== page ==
A Data-Driven Methodology for Heating Optimization in Smart Buildings
15 20 25 30
Confidence intervals errors temperature
5 10 15 20
8 10 12 14 16
24 h prediction vs real temperature
Figure 4: Confidence intervals CVRMSE temperature (left) and 24 hours predicted temperature with BRNN
vs real tempe-
rature (right).
without regressors (A1, A2, A3); and, (3) All with re-
gressors (AAR, A1R, A2R, A3R), having that the be-
tter performers are A1 and A1R. Then, for the com-
bination of these methods with the rest of machine
learning techniques, we have used the predictions
given by A1 and A1R. Consequently, we are go-
ing to consider 23 inputs candidates to use as in-
puts in this kind of model: external predictions
(BRNN, MLP, RF, GAUSS, SV M), univariate ARIMA
predictions (A1, A2, A3, AA), ARIMA with regres-
sor predictions (A1R, A2R, A3R, AAR), and the follo-
wing combined techniques: (BRNN
, RF
) or without regressors (BRNN
, RF
, SV M
In Figure 4 (left) we appreciate the confidence in-
tervals of the errors (CVRMSE) having that the best
one is BRNN combined with AR (BRNN
). It re-
turns a percentage of error with mean 15.79%, and
lower and upper confidence intervals of 14.25% and
17.22%, respectively. Anyway, it is appreciable that
differences between the errors of the first five models
are almost indiscernible. Also, Figure 4 (right) shows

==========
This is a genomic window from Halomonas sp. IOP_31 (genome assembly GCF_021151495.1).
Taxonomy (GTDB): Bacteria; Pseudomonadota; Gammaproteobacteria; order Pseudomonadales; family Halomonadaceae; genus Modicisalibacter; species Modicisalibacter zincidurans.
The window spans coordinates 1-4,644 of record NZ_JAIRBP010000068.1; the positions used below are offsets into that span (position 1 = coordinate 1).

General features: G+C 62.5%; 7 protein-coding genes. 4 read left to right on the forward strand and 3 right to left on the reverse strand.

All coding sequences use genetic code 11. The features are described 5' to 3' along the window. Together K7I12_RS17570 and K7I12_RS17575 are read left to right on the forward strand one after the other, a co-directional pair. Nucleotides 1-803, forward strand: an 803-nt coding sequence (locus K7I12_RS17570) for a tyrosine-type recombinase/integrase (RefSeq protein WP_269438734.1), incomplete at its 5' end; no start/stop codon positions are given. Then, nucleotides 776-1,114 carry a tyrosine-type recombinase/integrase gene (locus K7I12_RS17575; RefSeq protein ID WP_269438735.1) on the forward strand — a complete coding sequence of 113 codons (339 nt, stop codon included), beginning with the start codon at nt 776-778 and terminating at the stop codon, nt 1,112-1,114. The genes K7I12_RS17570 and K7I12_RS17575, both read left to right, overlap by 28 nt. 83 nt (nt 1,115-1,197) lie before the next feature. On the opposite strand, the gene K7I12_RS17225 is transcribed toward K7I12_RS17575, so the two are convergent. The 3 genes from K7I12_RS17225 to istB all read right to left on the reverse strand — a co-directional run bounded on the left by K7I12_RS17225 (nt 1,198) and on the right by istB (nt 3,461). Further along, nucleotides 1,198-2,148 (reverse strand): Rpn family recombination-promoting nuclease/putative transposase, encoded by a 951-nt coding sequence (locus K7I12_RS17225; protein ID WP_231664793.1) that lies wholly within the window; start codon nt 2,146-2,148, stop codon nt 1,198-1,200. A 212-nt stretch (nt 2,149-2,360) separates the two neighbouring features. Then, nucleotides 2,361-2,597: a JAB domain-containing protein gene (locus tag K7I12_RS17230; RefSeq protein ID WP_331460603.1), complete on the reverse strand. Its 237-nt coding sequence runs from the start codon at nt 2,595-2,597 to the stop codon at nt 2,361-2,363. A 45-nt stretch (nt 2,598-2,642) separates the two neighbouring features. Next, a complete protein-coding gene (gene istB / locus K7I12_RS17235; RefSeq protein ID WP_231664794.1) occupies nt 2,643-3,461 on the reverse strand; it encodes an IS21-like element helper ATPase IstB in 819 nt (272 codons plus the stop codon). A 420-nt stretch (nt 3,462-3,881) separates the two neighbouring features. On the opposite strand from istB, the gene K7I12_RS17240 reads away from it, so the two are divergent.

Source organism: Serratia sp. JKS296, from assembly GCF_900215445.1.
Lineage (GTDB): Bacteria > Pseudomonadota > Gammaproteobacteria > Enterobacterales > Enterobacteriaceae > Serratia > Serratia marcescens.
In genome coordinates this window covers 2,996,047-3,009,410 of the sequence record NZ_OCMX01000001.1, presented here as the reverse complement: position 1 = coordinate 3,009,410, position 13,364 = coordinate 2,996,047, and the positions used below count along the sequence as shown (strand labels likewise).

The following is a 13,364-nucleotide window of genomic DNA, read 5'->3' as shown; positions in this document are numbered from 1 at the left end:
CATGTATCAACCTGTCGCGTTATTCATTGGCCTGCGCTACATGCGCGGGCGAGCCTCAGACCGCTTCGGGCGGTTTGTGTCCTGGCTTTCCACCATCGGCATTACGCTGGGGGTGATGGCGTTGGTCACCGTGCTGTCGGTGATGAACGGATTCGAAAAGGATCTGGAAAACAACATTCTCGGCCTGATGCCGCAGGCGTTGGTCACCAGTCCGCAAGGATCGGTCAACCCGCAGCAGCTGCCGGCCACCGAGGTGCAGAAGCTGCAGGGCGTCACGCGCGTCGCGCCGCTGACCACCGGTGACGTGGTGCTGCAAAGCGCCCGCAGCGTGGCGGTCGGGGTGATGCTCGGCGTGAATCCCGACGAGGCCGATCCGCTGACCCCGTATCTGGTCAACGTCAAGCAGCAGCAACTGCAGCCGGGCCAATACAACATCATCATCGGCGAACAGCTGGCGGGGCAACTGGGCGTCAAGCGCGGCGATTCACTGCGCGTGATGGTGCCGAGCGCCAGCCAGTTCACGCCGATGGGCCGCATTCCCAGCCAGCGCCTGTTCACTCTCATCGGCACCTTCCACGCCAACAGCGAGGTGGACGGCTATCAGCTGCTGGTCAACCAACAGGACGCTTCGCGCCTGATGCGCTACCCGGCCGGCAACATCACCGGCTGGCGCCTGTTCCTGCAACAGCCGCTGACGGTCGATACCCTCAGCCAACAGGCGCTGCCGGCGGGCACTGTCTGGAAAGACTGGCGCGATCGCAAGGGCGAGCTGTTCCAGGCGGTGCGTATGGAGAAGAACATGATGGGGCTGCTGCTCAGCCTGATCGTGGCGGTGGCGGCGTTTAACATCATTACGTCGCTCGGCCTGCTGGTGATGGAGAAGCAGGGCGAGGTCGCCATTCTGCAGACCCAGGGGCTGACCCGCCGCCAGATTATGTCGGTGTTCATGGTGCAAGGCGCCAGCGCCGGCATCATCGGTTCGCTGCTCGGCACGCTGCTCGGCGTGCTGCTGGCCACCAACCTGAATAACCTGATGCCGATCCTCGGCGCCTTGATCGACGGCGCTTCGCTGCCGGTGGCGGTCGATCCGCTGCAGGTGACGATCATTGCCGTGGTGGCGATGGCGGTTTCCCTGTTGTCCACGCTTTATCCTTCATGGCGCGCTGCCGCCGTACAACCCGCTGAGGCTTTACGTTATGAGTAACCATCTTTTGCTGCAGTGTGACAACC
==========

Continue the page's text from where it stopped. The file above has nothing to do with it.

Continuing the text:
one day’s prediction using BRNN (Hawarah et al.,
2010) combined with AR compared with the real ob-
servations for temperature. Doing the same process
for humidity we have reached a CVRMSE of 17.13%,
and lower and upper confidence intervals of 14.6%
and 19.67%, respectively, when using also BRNN
combined with AR predictions (BRNN
). These re-
sults are closely followed by MLP (Kalogirou, 2000)
with AR, MLP and BRNN. So, both for predicting
temperature and humidity in our target building, we
are going to use the combination of BRNN and AR.
Once we are able to predict outdoor temperature
and humidity, we are going to use such predictions to
infer the building energy consumption associated to
them. For this, we apply some of the same regressive
techniques as used before: BRNN, MLP, RF, GAUSS
and SVM. The reason to use the same techniques is
because they have been already proposed in literature
for this objective (Neto and Fiorelli, 2008). The best
results were obtained when using BRNN with 15 neu-
rons, obtaining an RMSE of 43.76 kWh, which only
represents the 10.29% of CVRMSE, and with the high
coefficient of determination of 0.89.
For the energy consumption optimization we im-
plement a prescriptive approach for the data mode-
ling step based on GA. To evaluate our GA-based op-
timization strategy in terms of energy savings, con-
trolled experiments were carried out in the TTC build-
ing during five consecutive weeks between June and
February of 2015. The results show that we can
accomplish energy savings between 10% and 22%.
3.2 Case Study 2
Our solution to the indoor localization problem is
based on a technological combination composed by
an active RFID system and some IR transmitters
(see our previous work published in (Moreno et al.,
2016)). The RFID tags of our solution are IR-enabled
tags which include an IR sensor which is powered by